Krystal Knapp plans to create a guide for small, independent publishers to highlight why they should be using push notifications.
The Donald W. Reynolds Journalism Institute awarded seven fellowships for the 2019-20 academic year with projects to improve gun violence reporting, expand solutions-based journalism by local TV stations, help large and small newsrooms get the most out of push notifications, customize audio documentaries through voice commands, measure the community impact of online stories and preserve digital content that’s being lost.
As she seeks to rely on Facebook less with its algorithms changing and impacting outbound links and referrals, Planet Princeton publisher and editor Krystal Knapp says push notifications have been a way to directly reach readers where they are. They have also allowed the hyperlocal publisher to stay competitive with other local entities also pushing content out.
But many small hyperlocal publishers aren’t taking advantage of this technology, says Knapp. She discovered this after studying 500 of these sites. As a hyperlocal publisher, who has benefitted from this technology, she wants to help other publishers take advantage of push notifications. She plans to create a guide for small, independent publishers that will highlight why they should be using push notifications during a 2019-20 fellowship at the Donald W. Reynolds Journalism Institute.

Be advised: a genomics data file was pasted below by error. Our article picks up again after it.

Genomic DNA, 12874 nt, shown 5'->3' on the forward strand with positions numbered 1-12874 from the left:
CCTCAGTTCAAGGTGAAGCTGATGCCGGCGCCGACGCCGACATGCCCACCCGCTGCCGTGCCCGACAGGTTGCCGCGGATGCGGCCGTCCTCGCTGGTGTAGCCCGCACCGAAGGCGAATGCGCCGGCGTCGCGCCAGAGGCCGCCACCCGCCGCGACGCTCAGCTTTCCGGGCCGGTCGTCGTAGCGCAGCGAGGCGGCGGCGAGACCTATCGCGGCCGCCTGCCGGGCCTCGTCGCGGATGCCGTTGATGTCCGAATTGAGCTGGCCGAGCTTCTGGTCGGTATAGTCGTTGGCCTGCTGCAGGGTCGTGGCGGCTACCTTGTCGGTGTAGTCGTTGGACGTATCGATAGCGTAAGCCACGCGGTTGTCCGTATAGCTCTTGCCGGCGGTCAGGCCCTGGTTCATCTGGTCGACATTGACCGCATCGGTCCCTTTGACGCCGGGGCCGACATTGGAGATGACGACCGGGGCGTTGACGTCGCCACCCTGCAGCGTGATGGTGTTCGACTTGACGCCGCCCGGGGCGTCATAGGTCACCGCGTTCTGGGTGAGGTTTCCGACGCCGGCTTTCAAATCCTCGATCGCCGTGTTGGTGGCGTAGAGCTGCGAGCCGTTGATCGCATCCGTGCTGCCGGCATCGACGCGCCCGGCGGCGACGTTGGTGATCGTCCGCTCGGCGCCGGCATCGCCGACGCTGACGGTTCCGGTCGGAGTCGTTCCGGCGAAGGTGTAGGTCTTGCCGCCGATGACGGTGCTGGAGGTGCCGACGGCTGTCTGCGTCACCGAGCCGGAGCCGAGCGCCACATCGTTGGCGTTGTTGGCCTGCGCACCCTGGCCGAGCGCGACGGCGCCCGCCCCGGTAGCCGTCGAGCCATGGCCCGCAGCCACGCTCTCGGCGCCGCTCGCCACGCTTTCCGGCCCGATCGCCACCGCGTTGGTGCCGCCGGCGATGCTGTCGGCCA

Knapp will identify best practices and detail how notifications can fit into an overall strategy for audience development for the guide that complements other distribution methods such as email newsletters, social media, instant messaging and voice search tools.
“The future of our democracy depends on an informed public, and the foundation for being informed citizens and news consumers begins at the local level,” says Knapp. “My passion, my goal is to help these local publishers add tools to their journalism technology toolboxes to be successful.”
Her own personal journey using push notifications
Knapp says push notifications are a way she has been able to connect directly with readers as she moves away from relying on Facebook so much, she says. At one point Facebook provided as much as 80 percent of her traffic, but now she says Facebook is no longer the number one driver of clicks.
She says her website traffic has increased even with less reliance on Facebook.
Knapp uses push technology to alert her web and mobile audience in Princeton, New Jersey, to breaking news, as well as feature stories, profiles, trend stories, events, clearly labeled sponsored posts and subscription pitches.
Cost is not currently a factor. She uses One Signal, which allows her to send free alerts to up to 30,000 web subscribers and unlimited mobile subscribers. Knapp plans to include information about how to implement One Signal in the fellowship guide.
Since implementing push notifications a year and a half ago in a community with about 11,000 households, Knapp has attracted more than 6,000 opt-in subscribers. She also just created a progressive web app for the site to enhance the mobile push experience and “build on the number of readers who receive news alerts via push notifications,” she says.